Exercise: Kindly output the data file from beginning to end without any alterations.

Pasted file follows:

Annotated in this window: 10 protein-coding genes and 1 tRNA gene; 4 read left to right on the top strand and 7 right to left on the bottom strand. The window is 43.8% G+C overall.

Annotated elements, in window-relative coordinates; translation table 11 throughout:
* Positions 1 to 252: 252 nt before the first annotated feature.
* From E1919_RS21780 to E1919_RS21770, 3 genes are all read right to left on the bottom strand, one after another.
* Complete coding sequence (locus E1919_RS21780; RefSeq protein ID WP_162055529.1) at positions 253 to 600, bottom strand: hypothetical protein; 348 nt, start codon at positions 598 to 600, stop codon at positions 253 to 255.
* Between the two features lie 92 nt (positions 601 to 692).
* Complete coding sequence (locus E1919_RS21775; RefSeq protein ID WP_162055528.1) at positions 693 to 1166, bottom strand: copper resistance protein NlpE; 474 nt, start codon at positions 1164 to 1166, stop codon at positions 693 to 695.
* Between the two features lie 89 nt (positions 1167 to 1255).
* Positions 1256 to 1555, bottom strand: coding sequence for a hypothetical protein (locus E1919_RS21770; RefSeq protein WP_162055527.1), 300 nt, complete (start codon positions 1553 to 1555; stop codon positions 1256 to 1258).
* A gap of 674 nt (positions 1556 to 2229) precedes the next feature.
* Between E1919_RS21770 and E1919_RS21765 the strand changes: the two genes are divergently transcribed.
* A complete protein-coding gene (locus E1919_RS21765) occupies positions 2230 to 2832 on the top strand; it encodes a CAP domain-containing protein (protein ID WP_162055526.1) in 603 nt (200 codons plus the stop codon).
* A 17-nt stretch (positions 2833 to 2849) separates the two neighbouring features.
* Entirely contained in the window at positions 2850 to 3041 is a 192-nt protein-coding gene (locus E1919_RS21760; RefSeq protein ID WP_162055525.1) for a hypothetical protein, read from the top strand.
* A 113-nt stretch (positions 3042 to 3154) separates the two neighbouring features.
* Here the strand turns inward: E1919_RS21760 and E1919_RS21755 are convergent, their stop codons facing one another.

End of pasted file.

Annotated in this window: 10 protein-coding genes and 1 tRNA gene; 4 read left to right on the top strand and 7 right to left on the bottom strand. The window is 43.8% G+C overall.

Annotated elements, in window-relative coordinates; translation table 11 throughout:
* Positions 1 to 252: 252 nt before the first annotated feature.
* From E1919_RS21780 to E1919_RS21770, 3 genes are all read right to left on the bottom strand, one after another.
* Complete coding sequence (locus E1919_RS21780; RefSeq protein ID WP_162055529.1) at positions 253 to 600, bottom strand: hypothetical protein; 348 nt, start codon at positions 598 to 600, stop codon at positions 253 to 255.
* Between the two features lie 92 nt (positions 601 to 692).
* Complete coding sequence (locus E1919_RS21775; RefSeq protein ID WP_162055528.1) at positions 693 to 1166, bottom strand: copper resistance protein NlpE; 474 nt, start codon at positions 1164 to 1166, stop codon at positions 693 to 695.
* Between the two features lie 89 nt (positions 1167 to 1255).
* Positions 1256 to 1555, bottom strand: coding sequence for a hypothetical protein (locus E1919_RS21770; RefSeq protein WP_162055527.1), 300 nt, complete (start codon positions 1553 to 1555; stop codon positions 1256 to 1258).
* A gap of 674 nt (positions 1556 to 2229) precedes the next feature.
* Between E1919_RS21770 and E1919_RS21765 the strand changes: the two genes are divergently transcribed.
* A complete protein-coding gene (locus E1919_RS21765) occupies positions 2230 to 2832 on the top strand; it encodes a CAP domain-containing protein (protein ID WP_162055526.1) in 603 nt (200 codons plus the stop codon).
* A 17-nt stretch (positions 2833 to 2849) separates the two neighbouring features.
* Entirely contained in the window at positions 2850 to 3041 is a 192-nt protein-coding gene (locus E1919_RS21760; RefSeq protein ID WP_162055525.1) for a hypothetical protein, read from the top strand.
* A 113-nt stretch (positions 3042 to 3154) separates the two neighbouring features.
* Here the strand turns inward: E1919_RS21760 and E1919_RS21755 are convergent, their stop codons facing one another.